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Beyond Belief: Faith and Escape in Literature of Mobility
© 2003, Timothy McGrath

In A Walker in the City and Wise Blood, Alfred Kazin and Flannery O'Connor present two strikingly different American landscapes -- the culturally saturated urban village of Brownsville and the increasingly desolate South of the migratory 1950s. Like the "choked streets" of his dense neighborhood, Kazin finds himself suffocated by the richness of the immigrant culture and the role forced on him by a religiously faithless Jewish tradition. Similarly, O'Connor's Taulkinham appears so devoid of culture and faith that religious movements reject faith and belief in favor of the culture of consumerism. Despite the superficial dissimilitude between the two landscapes, both create an environment of oppressive religious confinement from which the protagonists struggle to escape. The idea of escape in 1950s literature of mobility relies on the existence of what Kazin terms the "beyond" -- a promising world outside the boundaries of the present landscape. In response, both narratives employ images of movie houses as possible evidence of this theoretical "beyond" in the face of faithless religious-based communities. Whereas Kazin affirms his belief in the "beyond" by contrasting the personal imagination of the movie house with the stagnancy of the synagogue -- O'Connor dissents by representing movie houses and religious movements as mutually responsible for the propagation of a hollow and individualistic consumer culture.

In his description of the synagogue, Kazin represents the house of worship as noxiously reflective of the social and religious parochialism of the Brownsville community. He writes, "The little wooden synagogue was 'our' place" with "little twists and turns that were strictly 'ours'" (43). Kazin's complex relationship with Brownsville allows him to make this layered statement, which praises the intimacy of the synagogue while criticizing its exclusiveness. By linking, "There were scornful little references to the way outsiders did things" with a reference to the Jewish criticism of the outsiders' accents, Kazin argues that ethnic hostility within the urban village exacerbates the difficulty of acclimating to American life (43). Kazin proposes that this tenuous adjustment to American culture facilitates a desperate return to, or maintenance of, the culture of the old world -- in the case of Brownsville, the synagogue becomes a comforting community center posing as a religious house of worship. This thinning of faith, especially as it relates to the religious education of Jewish youth, troubles Kazin as much as the synagogue's social elitism. Continuing with this line of thought, Kazin writes, "Whether I agreed with its beliefs of not, I belonged…. This was understood in the very nature of things; I was a Jew" (45). Apparently, any emphasis on religious piety vanishes within the synagogue, as organized Jewish religion begins to represent an ethnicity rather than a belief system. By continuing, "no one around me seemed to take God very seriously. We neither believed nor disbelieved. He was our oldest habit," Kazin argues that his own faithlessness reflects an unacknowledged trend of the entire community (46). This critique of religious life in the urban village centers on the community's narrow scope of social and religious possibility. According to Kazin, adherence to something strictly and traditionally Jewish within this new immigrant culture strangles the potential of free conscious thought and imagination.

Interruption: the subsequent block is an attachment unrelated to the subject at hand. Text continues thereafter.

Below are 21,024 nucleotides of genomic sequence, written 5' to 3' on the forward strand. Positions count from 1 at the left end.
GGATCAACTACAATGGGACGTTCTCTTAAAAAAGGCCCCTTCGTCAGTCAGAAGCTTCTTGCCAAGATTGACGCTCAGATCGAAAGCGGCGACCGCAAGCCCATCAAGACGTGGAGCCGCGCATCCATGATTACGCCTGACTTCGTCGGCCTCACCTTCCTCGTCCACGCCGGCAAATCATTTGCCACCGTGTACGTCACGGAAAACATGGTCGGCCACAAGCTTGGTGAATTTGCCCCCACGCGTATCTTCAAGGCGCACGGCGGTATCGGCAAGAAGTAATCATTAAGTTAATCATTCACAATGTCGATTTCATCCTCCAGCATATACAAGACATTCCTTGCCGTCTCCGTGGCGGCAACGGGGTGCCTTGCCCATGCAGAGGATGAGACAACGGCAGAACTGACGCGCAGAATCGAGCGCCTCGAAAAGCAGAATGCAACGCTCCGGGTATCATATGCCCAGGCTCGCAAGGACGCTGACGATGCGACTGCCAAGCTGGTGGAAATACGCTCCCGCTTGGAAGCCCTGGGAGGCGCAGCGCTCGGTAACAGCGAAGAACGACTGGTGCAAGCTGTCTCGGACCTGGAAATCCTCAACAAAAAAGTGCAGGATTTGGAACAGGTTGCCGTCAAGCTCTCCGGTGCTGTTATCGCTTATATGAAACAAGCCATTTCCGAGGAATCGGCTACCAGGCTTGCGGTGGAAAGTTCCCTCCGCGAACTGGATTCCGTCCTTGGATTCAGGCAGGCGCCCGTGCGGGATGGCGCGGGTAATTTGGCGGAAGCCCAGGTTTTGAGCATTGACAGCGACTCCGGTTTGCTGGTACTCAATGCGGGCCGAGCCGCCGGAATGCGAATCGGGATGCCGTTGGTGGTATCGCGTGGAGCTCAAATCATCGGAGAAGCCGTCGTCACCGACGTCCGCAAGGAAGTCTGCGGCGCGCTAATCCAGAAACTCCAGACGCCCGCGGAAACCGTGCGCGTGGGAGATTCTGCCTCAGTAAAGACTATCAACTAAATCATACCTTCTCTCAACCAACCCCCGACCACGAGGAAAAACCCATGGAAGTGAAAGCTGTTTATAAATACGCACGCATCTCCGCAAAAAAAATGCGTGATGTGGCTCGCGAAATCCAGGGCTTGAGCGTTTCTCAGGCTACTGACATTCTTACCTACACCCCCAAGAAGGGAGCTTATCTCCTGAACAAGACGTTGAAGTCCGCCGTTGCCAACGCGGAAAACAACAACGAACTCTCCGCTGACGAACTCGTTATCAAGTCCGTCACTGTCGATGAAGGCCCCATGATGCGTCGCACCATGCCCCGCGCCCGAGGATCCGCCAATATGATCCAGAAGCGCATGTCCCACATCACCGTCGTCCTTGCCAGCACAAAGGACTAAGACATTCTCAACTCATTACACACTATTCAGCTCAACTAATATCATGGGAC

Kazin's direct contrast between the synagogue and the movie house highlights the boundlessness of film as an example of what exists "beyond" the scope of life in Brownsville. Kazin begins by describing the Stadium movie house as "the sanctuary every Saturday afternoon of my childhood, the great dark place of all my dream life" (39). The statement functions on two layers -- first by establishing the movie house as a type of refuge from daily life but also by using religious imagery to present the Stadium as a replacement for the synagogue. Through this image of a Sabbath day "sanctuary," the movie house acquires symbolic religious value. Although Kazin later uses images of darkness and dampness to describe the synagogue, here darkness refers to "dream life" -- the often subconscious "beyond" outside the reality of daily life in Brownsville. For Kazin, the dream-like movie house projects mysticism, uncertainty and endless personal possibility -- unlike the synagogue, which stifles free thought and expression in favor of faithless dogmatism by an entire community. By saying, "Right and left hand: two doorways to the East. But the first led to music I heard in the dark, to inwardness; the other to ambiguity," Kazin criticizes the confused belief of the synagogue, but paradoxically, hails the meaningful ambiguity of the movie house (40). "The East" refers literally to Israel, but also to the mythological East -- the land of the unknown, which holds seemingly endless possibility and meaning. In this regard, Kazin uses images of the far Eastern Orient, and describes extraordinarily fantastical films as evidence of the movie house's magical properties. Therefore, the sensational images and sounds within the movie house act as emissaries from the "beyond" that Kazin hopes to find. In a young, introspective Kazin, this imaginative spark feels unlike anything he has experienced through the community of the synagogue. Although the two houses of worship appear similar in physical structure, the intense disparity between the tradition-based ritual of the synagogue and the movie house's boundless landscape of uncertainty leads Kazin to believe that his "mind [has] at last been encouraged to seek its proper concerns" (41).